In this article, I completely side with United. I think the mother was ill-prepared to address her child’s basic needs and put this all on the airline. Another thing — a pilot has the right to land an aircraft at his discretion about the safety of both crew and passengers.

    Lastly to the previous commenter who discussed that he had TSA PreCheck for his autistic child who should not need to be searched every again; there still is a random element that does not guarantee you will ALWAYS get PreCheck.

    • Margalit Francus says:

      Thank you,so much for your perspective.
      Parents are so focused on their kids’ needs that they lose the concept that there are rules and that the crew is made of people with feelings too.I understand where you are coming from and how thinly that line has been stretched over the years.
      For service animals I would safely say that any animal to be in that specific category needs to be brought in with the pertinent paperwork that they have gone through the training.
      The TSA -yes,the pre TSA is a great idea and value in my own book but safety supersedes any accommodation.
      And the lounge-well…that is such a sticky situation .Yes,rules are rules and bringing food from the outside is almost a daily struggle with families.
      Bottom line-airline employees are subject on daily basis to those trying to push beyond rules with different stories of needs and accommodations. Sometimes they succeed and other times they fail. THe red flag here was the threat of violence! That no staff member can ignore.

  11. Sayitslowly says:

    The captain does not come out of the cockpit to solve situations- on the contrary- when someone creates a disturbance at 30,000 ft everything goes into lockdown. Trust me – you want him to stay put. This child was accommodated in the end with a hot meal. Ultimately, the mom was the problem. To later say she will sue the airline-really? The flight attendants often have 300 people to serve and take care of during a flight. American travelers in particular have expectations that they are to get what they want and are indignant when faced with rejection.

    • Margalit Francus says:

      Thanks ‘Sayitslowly’ for your response.Yes, the staff needs to respond and accommodate everyone.There are so many needs nowadays that it becomes almost overwhelming for the crew. And then again,if one really needed special accommodations they really need to do that in advance not during the actual flight like this lady did.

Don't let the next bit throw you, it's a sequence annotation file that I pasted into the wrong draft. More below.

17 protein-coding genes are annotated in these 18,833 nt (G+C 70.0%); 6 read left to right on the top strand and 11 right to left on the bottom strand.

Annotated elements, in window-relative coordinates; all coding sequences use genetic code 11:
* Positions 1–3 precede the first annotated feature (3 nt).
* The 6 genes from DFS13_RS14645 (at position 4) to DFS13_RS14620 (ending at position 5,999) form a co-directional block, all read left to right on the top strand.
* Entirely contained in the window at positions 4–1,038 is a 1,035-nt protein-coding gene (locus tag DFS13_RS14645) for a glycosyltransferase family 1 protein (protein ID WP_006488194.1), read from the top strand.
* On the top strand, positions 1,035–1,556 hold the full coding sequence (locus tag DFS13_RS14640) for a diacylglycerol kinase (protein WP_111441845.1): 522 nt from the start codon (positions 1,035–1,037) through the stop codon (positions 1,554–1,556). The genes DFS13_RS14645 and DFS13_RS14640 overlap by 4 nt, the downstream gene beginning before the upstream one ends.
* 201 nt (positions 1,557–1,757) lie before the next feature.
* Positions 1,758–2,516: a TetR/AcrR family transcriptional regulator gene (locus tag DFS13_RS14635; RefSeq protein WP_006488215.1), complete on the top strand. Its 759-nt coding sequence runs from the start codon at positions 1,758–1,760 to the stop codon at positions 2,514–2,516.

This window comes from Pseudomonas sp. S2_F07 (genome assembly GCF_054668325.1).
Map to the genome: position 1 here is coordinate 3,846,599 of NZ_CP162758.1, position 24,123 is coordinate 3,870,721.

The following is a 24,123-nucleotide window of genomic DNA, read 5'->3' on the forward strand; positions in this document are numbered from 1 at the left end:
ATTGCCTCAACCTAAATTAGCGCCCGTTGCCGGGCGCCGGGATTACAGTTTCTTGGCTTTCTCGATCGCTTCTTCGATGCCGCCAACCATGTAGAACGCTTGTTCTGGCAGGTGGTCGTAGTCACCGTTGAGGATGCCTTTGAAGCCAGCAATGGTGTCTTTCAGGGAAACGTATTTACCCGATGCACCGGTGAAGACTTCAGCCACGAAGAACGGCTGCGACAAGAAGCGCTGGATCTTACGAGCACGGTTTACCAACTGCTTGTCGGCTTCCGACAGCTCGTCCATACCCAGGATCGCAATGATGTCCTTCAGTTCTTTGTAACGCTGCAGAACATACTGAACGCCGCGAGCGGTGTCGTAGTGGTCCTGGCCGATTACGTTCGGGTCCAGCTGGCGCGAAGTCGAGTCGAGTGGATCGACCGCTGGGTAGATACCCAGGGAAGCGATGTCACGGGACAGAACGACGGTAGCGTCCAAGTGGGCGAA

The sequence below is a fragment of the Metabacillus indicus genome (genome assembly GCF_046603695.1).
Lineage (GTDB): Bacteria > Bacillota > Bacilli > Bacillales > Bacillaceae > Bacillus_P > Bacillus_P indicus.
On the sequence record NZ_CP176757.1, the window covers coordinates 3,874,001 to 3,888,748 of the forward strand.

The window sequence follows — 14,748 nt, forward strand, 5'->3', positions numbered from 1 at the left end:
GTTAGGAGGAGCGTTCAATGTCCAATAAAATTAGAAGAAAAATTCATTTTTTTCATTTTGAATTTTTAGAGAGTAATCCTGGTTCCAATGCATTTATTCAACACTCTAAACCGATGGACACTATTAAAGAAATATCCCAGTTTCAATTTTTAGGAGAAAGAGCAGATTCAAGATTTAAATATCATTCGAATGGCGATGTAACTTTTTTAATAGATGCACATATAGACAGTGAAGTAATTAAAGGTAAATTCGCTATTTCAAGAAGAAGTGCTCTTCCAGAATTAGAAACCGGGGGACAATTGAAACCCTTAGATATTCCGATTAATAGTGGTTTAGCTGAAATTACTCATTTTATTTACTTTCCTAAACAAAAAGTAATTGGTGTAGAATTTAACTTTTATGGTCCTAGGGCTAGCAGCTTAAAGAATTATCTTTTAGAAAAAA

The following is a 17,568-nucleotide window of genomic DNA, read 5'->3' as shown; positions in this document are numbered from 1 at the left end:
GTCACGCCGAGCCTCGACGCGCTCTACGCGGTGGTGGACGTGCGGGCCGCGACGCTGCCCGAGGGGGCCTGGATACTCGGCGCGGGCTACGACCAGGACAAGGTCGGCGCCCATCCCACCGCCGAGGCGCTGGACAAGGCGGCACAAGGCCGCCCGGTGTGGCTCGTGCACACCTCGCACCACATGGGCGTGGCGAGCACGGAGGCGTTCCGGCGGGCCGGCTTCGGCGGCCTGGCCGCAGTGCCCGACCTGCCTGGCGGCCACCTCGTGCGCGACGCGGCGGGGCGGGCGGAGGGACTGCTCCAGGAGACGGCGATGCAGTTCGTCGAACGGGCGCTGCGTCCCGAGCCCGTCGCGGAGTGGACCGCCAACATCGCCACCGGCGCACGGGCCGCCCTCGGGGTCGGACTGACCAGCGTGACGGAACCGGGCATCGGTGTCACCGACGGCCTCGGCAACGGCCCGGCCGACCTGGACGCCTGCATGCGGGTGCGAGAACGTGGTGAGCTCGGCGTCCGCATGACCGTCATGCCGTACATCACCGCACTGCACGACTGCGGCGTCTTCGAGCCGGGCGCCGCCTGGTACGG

12. trixey fairfield says:

    I can appreciate the challenges in dealing with autism. But autism is not the only disability in our society. Had we polled that plane, or any other plane for that matter. most likely there were lots of other people with autism and other disabilities that were not demanding something outside of the scope of normal service. The flight crew must service , generally, anywhere from 100-180 passengers on a flight and have to give everyone at least some minimal level of service. I fly frequently and see what one very high demand passenger does to the flight crew’s service level to the Undemanding passenger.. Mostly I am amazed at the kindness and compassion of the flight attendants. BUT, we give one person a first class meal…where does THAT stop? Oh, have ____ disability. I need a free first class meal too!. That is a very slippery slope. Let’s not forget airlines are public transportation not a nursing facility, a restaurant or a child care center. We pay them to take us (and hopefully) our luggage from point A to point B. Not sure when they became responsible for so many other services outside of transportation.

    • Margalit Francus says:

      Hi Trixey Fairfield-thanks for your response.I couldn’t agree more! yes,many of us live with some kind of disability and need accommodations.THe best is to come prepared and self sufficient.THe next best thing is to call the airline and ask for help with accommodations.This lady though travel savvy did neither.

  13. PHansen says:

    You are always subject to random screening if you are a member of TSA precheck. It’s right on the TSA web site.

    “TSA will always incorporate random and unpredictable security measures throughout the airport and no individual will be guaranteed TSA Pre✓® screening.”
    http://www.tsa.gov/tsa-precheck/what-tsa-precheckR

    Pilots no longer leave the flight deck to investigate disturbances post-9/11.

    • Margalit Francus says:

      Yes, PHansen ,pretty much so.The airline first and most important goal is to keep everyone safe.
      The TSA and airline staff tries to do that even though cutbacks have made it increasingly difficult.
      Passengers in today’s world need to be more proactive and self sufficient than ever before when it comes to their own special needs because there are many with special circumstances and very little staff and time to address them.

  14. Kate Preston says: